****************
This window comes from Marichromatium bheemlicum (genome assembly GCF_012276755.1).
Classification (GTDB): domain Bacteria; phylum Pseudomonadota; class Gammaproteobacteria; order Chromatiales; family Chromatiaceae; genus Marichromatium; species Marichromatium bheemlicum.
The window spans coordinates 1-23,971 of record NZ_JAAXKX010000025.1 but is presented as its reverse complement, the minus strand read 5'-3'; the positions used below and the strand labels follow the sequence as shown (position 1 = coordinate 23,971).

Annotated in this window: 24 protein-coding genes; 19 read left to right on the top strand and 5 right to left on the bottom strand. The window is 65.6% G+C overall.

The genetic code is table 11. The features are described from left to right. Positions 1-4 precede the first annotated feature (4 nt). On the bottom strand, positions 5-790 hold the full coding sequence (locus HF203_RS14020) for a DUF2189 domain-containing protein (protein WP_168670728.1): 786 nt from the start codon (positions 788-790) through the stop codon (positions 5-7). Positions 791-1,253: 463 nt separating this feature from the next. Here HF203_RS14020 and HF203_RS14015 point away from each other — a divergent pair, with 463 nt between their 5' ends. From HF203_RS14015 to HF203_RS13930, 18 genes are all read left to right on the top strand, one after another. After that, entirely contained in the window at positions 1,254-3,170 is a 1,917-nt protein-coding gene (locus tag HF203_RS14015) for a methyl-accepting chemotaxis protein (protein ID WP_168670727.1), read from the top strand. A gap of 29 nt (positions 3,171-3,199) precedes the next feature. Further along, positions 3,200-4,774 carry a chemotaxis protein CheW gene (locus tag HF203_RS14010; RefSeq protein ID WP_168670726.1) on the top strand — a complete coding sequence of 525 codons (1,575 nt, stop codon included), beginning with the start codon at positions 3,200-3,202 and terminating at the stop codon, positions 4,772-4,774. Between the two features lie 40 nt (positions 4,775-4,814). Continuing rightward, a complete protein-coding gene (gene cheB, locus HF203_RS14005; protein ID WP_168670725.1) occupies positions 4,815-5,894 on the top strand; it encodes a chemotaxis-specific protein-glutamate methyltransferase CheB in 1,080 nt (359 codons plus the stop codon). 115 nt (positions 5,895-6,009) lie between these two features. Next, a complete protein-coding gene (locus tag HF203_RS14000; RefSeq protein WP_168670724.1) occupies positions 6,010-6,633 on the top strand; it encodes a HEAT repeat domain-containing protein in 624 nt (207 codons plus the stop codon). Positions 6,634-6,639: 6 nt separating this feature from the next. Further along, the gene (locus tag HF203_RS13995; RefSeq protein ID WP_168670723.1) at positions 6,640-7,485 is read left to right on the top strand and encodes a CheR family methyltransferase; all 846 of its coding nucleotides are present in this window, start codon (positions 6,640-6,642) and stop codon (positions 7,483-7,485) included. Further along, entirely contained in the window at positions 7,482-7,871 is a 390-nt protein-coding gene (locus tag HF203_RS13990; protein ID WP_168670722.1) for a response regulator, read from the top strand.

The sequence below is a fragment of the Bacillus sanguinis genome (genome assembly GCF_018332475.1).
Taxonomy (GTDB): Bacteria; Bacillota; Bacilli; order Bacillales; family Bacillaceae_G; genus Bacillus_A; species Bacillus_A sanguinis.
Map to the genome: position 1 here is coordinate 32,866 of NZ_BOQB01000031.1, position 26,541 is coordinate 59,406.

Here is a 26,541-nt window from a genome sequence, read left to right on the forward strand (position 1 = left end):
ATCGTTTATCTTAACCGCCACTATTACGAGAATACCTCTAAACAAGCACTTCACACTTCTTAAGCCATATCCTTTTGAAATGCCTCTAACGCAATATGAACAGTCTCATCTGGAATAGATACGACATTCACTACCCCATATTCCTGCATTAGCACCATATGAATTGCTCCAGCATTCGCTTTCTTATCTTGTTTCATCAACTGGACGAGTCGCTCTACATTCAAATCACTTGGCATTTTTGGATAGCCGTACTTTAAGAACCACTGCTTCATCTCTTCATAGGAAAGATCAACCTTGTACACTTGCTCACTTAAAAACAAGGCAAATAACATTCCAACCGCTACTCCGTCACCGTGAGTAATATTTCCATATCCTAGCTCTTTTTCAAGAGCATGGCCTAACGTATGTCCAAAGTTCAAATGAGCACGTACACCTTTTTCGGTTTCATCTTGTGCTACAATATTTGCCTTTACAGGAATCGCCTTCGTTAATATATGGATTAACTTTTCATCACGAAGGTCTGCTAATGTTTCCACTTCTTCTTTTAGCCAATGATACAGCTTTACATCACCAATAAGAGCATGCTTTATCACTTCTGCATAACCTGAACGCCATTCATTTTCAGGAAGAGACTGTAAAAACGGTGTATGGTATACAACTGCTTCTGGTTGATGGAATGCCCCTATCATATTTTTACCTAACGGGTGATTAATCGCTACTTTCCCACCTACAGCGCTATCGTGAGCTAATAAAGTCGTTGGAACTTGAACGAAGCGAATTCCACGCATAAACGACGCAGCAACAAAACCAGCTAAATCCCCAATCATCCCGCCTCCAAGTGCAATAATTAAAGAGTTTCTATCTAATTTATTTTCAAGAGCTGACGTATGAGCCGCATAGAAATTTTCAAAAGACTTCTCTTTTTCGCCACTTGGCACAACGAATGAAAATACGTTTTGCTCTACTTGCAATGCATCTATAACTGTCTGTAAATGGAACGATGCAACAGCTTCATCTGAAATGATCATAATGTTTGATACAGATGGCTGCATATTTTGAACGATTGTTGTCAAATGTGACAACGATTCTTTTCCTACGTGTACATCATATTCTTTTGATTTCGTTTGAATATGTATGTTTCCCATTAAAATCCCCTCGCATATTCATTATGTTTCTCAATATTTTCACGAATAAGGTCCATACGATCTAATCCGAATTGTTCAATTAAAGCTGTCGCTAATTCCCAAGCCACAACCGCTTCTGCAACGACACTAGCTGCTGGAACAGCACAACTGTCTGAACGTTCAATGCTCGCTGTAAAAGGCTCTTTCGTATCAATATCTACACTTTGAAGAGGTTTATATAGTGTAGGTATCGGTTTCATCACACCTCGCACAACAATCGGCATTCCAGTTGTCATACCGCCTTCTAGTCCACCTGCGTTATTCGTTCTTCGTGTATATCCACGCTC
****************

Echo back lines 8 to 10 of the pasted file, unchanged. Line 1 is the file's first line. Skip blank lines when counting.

Map to the genome: position 1 here is coordinate 32,866 of NZ_BOQB01000031.1, position 26,541 is coordinate 59,406.

Here is a 26,541-nt window from a genome sequence, read left to right on the forward strand (position 1 = left end):
ATCGTTTATCTTAACCGCCACTATTACGAGAATACCTCTAAACAAGCACTTCACACTTCTTAAGCCATATCCTTTTGAAATGCCTCTAACGCAATATGAACAGTCTCATCTGGAATAGATACGACATTCACTACCCCATATTCCTGCATTAGCACCATATGAATTGCTCCAGCATTCGCTTTCTTATCTTGTTTCATCAACTGGACGAGTCGCTCTACATTCAAATCACTTGGCATTTTTGGATAGCCGTACTTTAAGAACCACTGCTTCATCTCTTCATAGGAAAGATCAACCTTGTACACTTGCTCACTTAAAAACAAGGCAAATAACATTCCAACCGCTACTCCGTCACCGTGAGTAATATTTCCATATCCTAGCTCTTTTTCAAGAGCATGGCCTAACGTATGTCCAAAGTTCAAATGAGCACGTACACCTTTTTCGGTTTCATCTTGTGCTACAATATTTGCCTTTACAGGAATCGCCTTCGTTAATATATGGATTAACTTTTCATCACGAAGGTCTGCTAATGTTTCCACTTCTTCTTTTAGCCAATGATACAGCTTTACATCACCAATAAGAGCATGCTTTATCACTTCTGCATAACCTGAACGCCATTCATTTTCAGGAAGAGACTGTAAAAACGGTGTATGGTATACAACTGCTTCTGGTTGATGGAATGCCCCTATCATATTTTTACCTAACGGGTGATTAATCGCTACTTTCCCACCTACAGCGCTATCGTGAGCTAATAAAGTCGTTGGAACTTGAACGAAGCGAATTCCACGCATAAACGACGCAGCAACAAAACCAGCTAAATCCCCAATCATCCCGCCTCCAAGTGCAATAATTAAAGAGTTTCTATCTAATTTATTTTCAAGAGCTGACGTATGAGCCGCATAGAAATTTTCAAAAGACTTCTCTTTTTCGCCACTTGGCACAACGAATGAAAATACGTTTTGCTCTACTTGCAATGCATCTATAACTGTCTGTAAATGGAACGATGCAACAGCTTCATCTGAAATGATCATAATGTTTGATACAGATGGCTGCATATTTTGAACGATTGTTGTCAAATGTGACAACGATTCTTTTCCTACGTGTACATCATATTCTTTTGATTTCGTTTGAATATGTATGTTTCCCATTAAAATCCCCTCGCATATTCATTATGTTTCTCAATATTTTCACGAATAAGGTCCATACGATCTAATCCGAATTGTTCAATTAAAGCTGTCGCTAATTCCCAAGCCACAACCGCTTCTGCAACGACACTAGCTGCTGGAACAGCACAACTGTCTGAACGTTCAATGCTCGCTGTAAAAGGCTCTTTCGTATCAATATCTACACTTTGAAGAGGTTTATATAGTGTAGGTATCGGTTTCATCACACCTCGCACAACAATCGGCATTCCAGTTGTCATACCGCCTTCTAGTCCACCTGCGTTATTCGTTCTTCGTGTATATCCACGCTC